Republican Party elected officials in contested races around the country have been grappling with a basic but profound issue all year — how do you stand up for the GOP and conservative principles and against Hillary Clinton without getting sucked into defending every crazy, offensive, or weird thing Donald Trump has said? It can be a tough line to walk, as New Hampshire Sen. Kelly Ayotte learned this week.
Debating Tim Kaine Tuesday night, Mike Pence taught a master class in how it’s done. Every time Kaine attacked, Pence parried and deftly shifted the conversation to something else entirely.
When Kaine demanded that Pence defend Trump’s secrecy on his taxes, Pence ducked and talked about how low taxes are good for economic growth. When Kaine offered an extended list of Trump insults that he said he couldn’t believe Pence would defend, Pence didn’t defend them — he pivoted to complaining about Clinton and the “basket of deplorables.” Pence was tight, disciplined, and focused on his talking points. He never took the bait, never let himself get dragged into unfavorable terrain, and simply ignored subjects he didn’t want to discuss.
It was a genuinely bravura performance, one that a passel of GOP senators and Congress members running in tough races ought to study. The problem is Trump is at the top of the ticket.
Pence simply couldn’t defend Trump
The crowning moment of the debate came at around 9:45 pm, when Kaine launched into a devastating foreign policy attack on Donald Trump:
Donald Trump cannot start a Twitter war with Miss Universe without shooting himself in the foot. He does not have a plan. He said "I have a secret plan," and then he said, "I know more than all the generals about ISIL," and finally he said, "I am going to fire all the generals." He does not have a plan. He trash talks the military, John McCain is no hero, the generals need to be fired, I know more than them. NATO is obsolete.
And third, he loves dictators. He has a personal Mount Rushmore of Vladimir Putin, Kim Jong Un, and Saddam Hussein. He believes — Donald Trump believes that the world will be safer if more nations have nuclear weapons. He said Saudi Arabia should get them, Japan should get them, and Korea should get them.
When he was confronted with this, he said, "Go ahead, folks, enjoy yourselves." I would like Gov. Pence to say what is so enjoyable or comical about nuclear war.
Pence simply could not and would not defend any of this. Instead, he tried to deflect, saying, “That had a lot of creative lines in it.”
Kaine pressed again: “See if you can defend any of it?”
Pence pivoted into a generic conservative attack on Obama’s foreign policy:
I want to give this president credit for bringing Osama bin Laden to justice, but the truth is, Osama bin Laden led al-Qaeda. The primary threat today is ISIS. Because Hillary Clinton failed to renegotiate a forces agreement that would have allowed some American combat troops to remain in Iraq and secure the hard-fought gains that the American soldier has won, ISIS was able to be literally conjured up out of the desert, and it has overrun vast areas. My heart breaks for the likes of Corporal Lebowski. He fought hard, through some of the most difficult days of Operation Iraqi Freedom, and paid the ultimate sacrifice to secure the nation. That nation was secured in 2009.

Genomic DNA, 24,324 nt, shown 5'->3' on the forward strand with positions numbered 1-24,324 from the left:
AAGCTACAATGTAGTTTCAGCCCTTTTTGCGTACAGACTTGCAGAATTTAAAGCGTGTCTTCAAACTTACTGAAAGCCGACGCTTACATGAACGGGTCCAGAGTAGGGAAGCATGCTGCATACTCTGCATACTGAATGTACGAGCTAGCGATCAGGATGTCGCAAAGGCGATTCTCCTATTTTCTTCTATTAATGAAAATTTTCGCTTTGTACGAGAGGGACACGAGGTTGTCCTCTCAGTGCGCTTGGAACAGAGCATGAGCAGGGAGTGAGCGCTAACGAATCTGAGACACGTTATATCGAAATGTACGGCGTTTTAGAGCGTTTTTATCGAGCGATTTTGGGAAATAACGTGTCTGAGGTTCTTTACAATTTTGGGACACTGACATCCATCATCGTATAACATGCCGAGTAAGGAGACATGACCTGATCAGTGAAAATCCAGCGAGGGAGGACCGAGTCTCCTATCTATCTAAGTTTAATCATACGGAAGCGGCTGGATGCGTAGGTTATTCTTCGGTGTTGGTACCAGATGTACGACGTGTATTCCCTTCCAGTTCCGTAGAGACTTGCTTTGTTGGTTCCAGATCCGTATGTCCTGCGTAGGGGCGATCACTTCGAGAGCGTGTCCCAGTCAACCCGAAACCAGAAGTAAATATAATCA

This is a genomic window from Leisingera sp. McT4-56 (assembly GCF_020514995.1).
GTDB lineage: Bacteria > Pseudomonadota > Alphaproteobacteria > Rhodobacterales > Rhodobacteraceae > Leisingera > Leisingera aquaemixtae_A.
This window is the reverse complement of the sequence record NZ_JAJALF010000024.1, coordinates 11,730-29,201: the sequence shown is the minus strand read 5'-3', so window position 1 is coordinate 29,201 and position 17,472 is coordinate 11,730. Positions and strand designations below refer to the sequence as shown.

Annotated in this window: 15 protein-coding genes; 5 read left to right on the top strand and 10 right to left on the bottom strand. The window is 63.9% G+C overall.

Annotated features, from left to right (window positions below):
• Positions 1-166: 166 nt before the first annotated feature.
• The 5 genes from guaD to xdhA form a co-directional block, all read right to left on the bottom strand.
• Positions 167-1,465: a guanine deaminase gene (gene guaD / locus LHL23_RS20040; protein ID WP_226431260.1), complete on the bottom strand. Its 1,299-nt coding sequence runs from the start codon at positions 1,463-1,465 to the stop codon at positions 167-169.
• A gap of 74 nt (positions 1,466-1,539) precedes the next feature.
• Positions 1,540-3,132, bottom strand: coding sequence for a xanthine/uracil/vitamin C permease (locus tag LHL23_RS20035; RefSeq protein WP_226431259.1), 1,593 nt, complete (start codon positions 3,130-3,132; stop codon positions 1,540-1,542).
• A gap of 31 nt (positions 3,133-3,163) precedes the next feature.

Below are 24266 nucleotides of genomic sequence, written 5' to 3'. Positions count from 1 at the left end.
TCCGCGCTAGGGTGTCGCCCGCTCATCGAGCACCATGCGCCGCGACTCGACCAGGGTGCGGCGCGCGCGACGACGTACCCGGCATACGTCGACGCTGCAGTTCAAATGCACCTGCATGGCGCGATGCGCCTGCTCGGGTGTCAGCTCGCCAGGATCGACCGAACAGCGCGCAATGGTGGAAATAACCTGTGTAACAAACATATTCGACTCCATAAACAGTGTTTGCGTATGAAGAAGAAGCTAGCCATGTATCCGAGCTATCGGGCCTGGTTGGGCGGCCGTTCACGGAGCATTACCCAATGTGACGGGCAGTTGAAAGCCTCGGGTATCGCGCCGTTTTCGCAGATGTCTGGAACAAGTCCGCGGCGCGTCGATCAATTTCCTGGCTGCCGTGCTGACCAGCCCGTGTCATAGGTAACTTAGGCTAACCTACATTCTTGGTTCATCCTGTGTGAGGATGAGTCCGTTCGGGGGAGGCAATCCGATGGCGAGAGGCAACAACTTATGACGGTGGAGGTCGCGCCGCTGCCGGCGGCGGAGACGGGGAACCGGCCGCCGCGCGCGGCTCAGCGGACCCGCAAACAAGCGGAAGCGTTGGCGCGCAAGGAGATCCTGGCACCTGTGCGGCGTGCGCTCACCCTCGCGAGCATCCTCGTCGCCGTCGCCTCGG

Because Hillary Clinton and Barack Obama failed to provide a status of forces agreement and leave sufficient forces, we are back at war. We are back at war in Iraq. [...]
It was a deftly executed move. And while the substance of the critique is somewhat unfair, it’s not crazy. The Obama administration’s attempted withdrawal from Iraq pretty clearly has not worked out nearly as well as it hoped.
But Pence utterly failed to take up Kaine’s challenge to defend Trump’s affection for Putin, dislike of NATO, or willingness to entertain nuclear proliferation. Pence simply shrugged off the entire reality of Trump’s 2016 campaign and slammed Obama, Clinton, and Kaine as soft on Russia — a smooth extension of the foreign policy messages of John McCain in 2008 and Mitt Romney in 2012.
Kaine is running for VP; Pence is running for 2020
If Kaine and Pence had been debating for an Ohio Senate seat, any fair-minded person would have to conclude that Pence won in a landslide. He was focused on his key points, while Kaine was focused on dragging the conversation into personal attacks on a man who wasn’t even standing on the stage.
The problem, obviously, is that they aren’t running for an Ohio Senate seat.
They’re running for vice president. Or at least Tim Kaine is. That’s why he loyally defended Clinton when Pence hit the Clinton Foundation issue instead of pivoting away to his own talking points. He played the somewhat awkward role of loyal number two. Pence, by contrast, focused on making Mike Pence look good and happily left Trump’s eccentricities on the cutting board.
Tim Kaine is running for Vice President in 2016. Mike Pence is running for president in 2020.— Jon Lovett (@jonlovett) October 5, 2016
For Republicans sitting at home, Pence’s largely effective performance should serve as a powerful reminder that a generic Republican candidate would probably win the 2016 election. Trump, by contrast, is losing currently, has been losing from the beginning, and probably will lose in the end.
When he does, Republicans will be searching for their next nominee. When they do, they’ll see that Pence — the guy I used to think they would pick for 2016 — doesn’t quite have the pizzazz or superstar quality of a Donald Trump, but he’s also a much better, more focused, more disciplined, less crazy politician. The kind of guy who could actually win.